Nvidia may dominate the GPU market and one might think that it's doing quite well in the game streaming segment as well. After all, it took GeForce Now less than three weeks for more than a million players to check it out after leaving the beta. Unfortunately, in the meantime, games from more and more major publishers have started to disappear from the service. So far the list includes: Activision Blizzard, Bethesda and finally 2K Games. In this situation, Tim Sweeney's statement comes as a consolation, as the CEO of Epic Games promised to support GeForce Now. On Twitter, Sweeney assured that he intends to improve the integration of Epic Games Store with Nvidia's service, and in addition to Fortnite, they will add other games from their offer (including exclusive titles) to the website's catalog if their developers agree for them to do so.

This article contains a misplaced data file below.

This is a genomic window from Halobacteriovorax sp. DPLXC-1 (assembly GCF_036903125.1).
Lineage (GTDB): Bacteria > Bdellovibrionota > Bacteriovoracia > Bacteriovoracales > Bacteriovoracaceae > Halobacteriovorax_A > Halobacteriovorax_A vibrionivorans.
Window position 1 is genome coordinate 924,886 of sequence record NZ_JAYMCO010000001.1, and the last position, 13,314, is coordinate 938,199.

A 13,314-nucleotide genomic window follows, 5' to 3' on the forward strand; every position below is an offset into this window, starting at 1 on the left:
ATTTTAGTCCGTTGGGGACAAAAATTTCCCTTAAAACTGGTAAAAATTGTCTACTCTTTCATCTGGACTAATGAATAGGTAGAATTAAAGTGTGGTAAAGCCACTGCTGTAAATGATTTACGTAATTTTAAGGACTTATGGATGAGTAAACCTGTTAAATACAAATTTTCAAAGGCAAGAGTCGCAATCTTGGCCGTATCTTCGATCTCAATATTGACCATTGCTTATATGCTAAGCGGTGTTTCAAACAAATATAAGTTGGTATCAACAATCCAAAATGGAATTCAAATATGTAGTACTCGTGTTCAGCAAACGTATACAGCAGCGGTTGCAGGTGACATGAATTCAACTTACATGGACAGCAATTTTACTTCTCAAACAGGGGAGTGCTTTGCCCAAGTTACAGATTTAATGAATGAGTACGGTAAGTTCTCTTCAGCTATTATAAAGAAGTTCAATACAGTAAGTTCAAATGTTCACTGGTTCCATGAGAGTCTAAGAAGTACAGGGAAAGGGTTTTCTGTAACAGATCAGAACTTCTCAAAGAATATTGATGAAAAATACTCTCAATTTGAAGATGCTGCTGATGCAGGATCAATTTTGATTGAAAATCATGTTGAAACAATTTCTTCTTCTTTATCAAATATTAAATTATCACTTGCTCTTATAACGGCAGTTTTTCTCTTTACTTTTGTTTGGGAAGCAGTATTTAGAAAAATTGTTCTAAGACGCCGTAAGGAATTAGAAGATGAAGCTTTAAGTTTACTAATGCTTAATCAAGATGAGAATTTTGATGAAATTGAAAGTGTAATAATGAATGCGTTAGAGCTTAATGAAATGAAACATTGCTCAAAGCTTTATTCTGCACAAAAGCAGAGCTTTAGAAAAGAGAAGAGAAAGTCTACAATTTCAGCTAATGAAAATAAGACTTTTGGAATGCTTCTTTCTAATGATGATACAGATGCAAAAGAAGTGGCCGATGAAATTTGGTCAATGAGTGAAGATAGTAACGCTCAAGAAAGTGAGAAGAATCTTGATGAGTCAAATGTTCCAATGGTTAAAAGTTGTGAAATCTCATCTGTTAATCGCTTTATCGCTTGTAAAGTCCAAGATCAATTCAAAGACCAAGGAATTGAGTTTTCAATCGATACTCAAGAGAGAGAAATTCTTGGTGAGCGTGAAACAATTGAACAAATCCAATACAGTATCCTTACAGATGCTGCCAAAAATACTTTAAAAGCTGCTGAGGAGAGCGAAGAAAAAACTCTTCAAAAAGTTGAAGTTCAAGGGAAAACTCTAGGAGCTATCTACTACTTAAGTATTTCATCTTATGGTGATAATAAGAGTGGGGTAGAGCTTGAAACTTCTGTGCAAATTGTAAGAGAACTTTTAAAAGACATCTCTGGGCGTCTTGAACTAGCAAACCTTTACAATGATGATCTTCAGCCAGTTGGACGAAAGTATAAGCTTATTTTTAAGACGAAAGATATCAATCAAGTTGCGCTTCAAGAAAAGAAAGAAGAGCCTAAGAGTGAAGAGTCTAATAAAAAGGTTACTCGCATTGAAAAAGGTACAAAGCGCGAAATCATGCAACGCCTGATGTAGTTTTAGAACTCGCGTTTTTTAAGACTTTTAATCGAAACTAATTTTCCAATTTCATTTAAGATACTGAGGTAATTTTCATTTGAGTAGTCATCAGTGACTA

In subsequent entries, Sweeney explained that he considers GeForce Now to be the most developer- and publisher-friedly platform of all game streaming services due to the absence of a "tax on revenue". Furthermore, Epic Games' CEO believes that cloud gaming will play a key role in the fight against the "fee monopoly" and 30% revenue share of Google and Apple's digital distribution platforms. He considers the latter company's decision to limit the capabilities of streaming platforms like xCloud or Stadia on its devices to be "megalomaniac" and expects that later this year, we quote, "this whole rotten structure begins collapsing in on itself" as a result of subsequent moves of both companies.
Sweeney's words did not appeal to everyone, which is not surprising. The boss of Epic Games has accustomed us to sparking controversy with his statements, whether due of their content or the alleged accusations of outright lying. It's no different this time, as evidenced by the discussions under Sweeney's Twitter post. All we can do is wait and see what GeForceNow support by Epic Games will really look like.